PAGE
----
Those who hooted down the white carbuncle that movie mogul George Lucas wanted to erupt next to Soldier Field can take a measure of vindication from the architectural illustrations released ahead of Wednesday's groundbreaking for the Star Wars creator's new Museum of Narrative Art.
Gone is what Chicago wits dubbed "Jabba the Hutt's Palace" or "Space Mountain" when they were sending the project packing two years ago, replaced by a pair of joined ovals that looks very much like a star cruiser designed to dock at Spaceport Soldier Field. An homage perhaps.
So maybe the old design wasn't so avant-garde after all.
|Architect's rendering of Lucas Museum of Narrative Art, Los Angeles|
“The building itself will certainly be an icon of 21st century design,” said museum president Don Bacigalupi, perhaps before he got a good look at the interior, which looks more like an icon of Space Age design circa 1962, specifically, the TWA Terminal at JFK.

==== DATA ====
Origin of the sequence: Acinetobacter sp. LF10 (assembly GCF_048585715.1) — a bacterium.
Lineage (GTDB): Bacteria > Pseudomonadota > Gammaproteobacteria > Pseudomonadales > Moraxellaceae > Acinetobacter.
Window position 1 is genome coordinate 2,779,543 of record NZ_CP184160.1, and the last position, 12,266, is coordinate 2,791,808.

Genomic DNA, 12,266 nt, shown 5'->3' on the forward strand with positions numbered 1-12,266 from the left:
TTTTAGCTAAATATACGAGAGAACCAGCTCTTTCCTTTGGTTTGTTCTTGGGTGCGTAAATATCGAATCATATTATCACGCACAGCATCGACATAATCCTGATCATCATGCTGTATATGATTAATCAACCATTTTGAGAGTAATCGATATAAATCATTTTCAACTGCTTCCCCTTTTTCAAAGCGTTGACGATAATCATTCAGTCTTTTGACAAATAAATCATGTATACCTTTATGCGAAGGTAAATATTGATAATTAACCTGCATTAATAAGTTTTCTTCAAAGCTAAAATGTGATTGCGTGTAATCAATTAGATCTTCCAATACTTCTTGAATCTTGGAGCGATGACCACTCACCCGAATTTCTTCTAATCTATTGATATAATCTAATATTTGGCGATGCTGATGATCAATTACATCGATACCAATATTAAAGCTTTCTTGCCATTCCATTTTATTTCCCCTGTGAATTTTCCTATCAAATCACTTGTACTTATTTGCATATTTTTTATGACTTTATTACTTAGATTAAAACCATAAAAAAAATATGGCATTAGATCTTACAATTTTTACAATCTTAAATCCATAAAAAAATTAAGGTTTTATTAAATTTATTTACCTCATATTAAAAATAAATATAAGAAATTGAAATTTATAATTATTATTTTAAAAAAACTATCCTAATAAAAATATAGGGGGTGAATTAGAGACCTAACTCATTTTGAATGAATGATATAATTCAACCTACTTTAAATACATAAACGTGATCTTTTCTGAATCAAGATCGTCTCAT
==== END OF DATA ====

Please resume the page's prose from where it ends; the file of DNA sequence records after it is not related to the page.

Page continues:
This doesn't even touch upon the supposed purpose of the museum itself, the "narrative arts" an omnium gatherum category designed to enfold Lucas' vast holdings of "Star Wars" memorabilia, his Normal Rockwell and American illustration collections, and give the endeavor a sense of significance that just off-loading his keepsakes into a permanent home obviously lacked.
And we can savor that the ground-breaking is being held in Los Angeles, in Exposition Park and not the $10, 99-year lease on Chicago's lakefront that the Park District and the City Council happily handed Lucas. The museum is a better fit for L.A., with its movie industry, and other vanity museums, like The Broad collection of contemporary art, and the Getty Museum and Villa.
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